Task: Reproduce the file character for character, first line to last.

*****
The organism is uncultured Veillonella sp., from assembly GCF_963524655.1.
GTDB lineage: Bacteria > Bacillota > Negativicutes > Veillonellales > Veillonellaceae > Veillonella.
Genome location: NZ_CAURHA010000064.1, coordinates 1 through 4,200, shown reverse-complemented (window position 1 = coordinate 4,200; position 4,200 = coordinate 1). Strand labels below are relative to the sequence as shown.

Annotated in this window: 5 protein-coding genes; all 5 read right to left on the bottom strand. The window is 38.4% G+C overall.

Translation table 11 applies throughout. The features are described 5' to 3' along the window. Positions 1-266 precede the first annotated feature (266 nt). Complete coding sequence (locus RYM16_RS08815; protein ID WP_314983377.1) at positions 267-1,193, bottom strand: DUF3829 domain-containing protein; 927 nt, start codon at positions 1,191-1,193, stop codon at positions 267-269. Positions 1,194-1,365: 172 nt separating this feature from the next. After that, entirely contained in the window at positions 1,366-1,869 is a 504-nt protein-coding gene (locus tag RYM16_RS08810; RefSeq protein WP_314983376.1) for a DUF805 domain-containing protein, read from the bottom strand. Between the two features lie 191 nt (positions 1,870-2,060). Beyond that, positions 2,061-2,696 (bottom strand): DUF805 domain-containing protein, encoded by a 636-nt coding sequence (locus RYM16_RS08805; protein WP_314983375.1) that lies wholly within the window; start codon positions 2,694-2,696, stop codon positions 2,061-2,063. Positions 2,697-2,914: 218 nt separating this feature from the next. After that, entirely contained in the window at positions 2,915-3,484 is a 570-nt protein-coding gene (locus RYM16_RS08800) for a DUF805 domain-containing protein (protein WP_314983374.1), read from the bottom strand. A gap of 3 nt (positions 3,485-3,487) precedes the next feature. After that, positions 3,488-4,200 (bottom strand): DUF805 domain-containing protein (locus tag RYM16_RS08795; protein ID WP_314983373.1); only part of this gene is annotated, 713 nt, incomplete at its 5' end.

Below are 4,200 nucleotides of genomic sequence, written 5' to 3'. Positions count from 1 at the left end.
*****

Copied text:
The organism is uncultured Veillonella sp., from assembly GCF_963524655.1.
GTDB lineage: Bacteria > Bacillota > Negativicutes > Veillonellales > Veillonellaceae > Veillonella.
Genome location: NZ_CAURHA010000064.1, coordinates 1 through 4,200, shown reverse-complemented (window position 1 = coordinate 4,200; position 4,200 = coordinate 1). Strand labels below are relative to the sequence as shown.

Annotated in this window: 5 protein-coding genes; all 5 read right to left on the bottom strand. The window is 38.4% G+C overall.

Translation table 11 applies throughout. The features are described 5' to 3' along the window. Positions 1-266 precede the first annotated feature (266 nt). Complete coding sequence (locus RYM16_RS08815; protein ID WP_314983377.1) at positions 267-1,193, bottom strand: DUF3829 domain-containing protein; 927 nt, start codon at positions 1,191-1,193, stop codon at positions 267-269. Positions 1,194-1,365: 172 nt separating this feature from the next. After that, entirely contained in the window at positions 1,366-1,869 is a 504-nt protein-coding gene (locus tag RYM16_RS08810; RefSeq protein WP_314983376.1) for a DUF805 domain-containing protein, read from the bottom strand. Between the two features lie 191 nt (positions 1,870-2,060). Beyond that, positions 2,061-2,696 (bottom strand): DUF805 domain-containing protein, encoded by a 636-nt coding sequence (locus RYM16_RS08805; protein WP_314983375.1) that lies wholly within the window; start codon positions 2,694-2,696, stop codon positions 2,061-2,063. Positions 2,697-2,914: 218 nt separating this feature from the next. After that, entirely contained in the window at positions 2,915-3,484 is a 570-nt protein-coding gene (locus RYM16_RS08800) for a DUF805 domain-containing protein (protein WP_314983374.1), read from the bottom strand. A gap of 3 nt (positions 3,485-3,487) precedes the next feature. After that, positions 3,488-4,200 (bottom strand): DUF805 domain-containing protein (locus tag RYM16_RS08795; protein ID WP_314983373.1); only part of this gene is annotated, 713 nt, incomplete at its 5' end.

Below are 4,200 nucleotides of genomic sequence, written 5' to 3'. Positions count from 1 at the left end.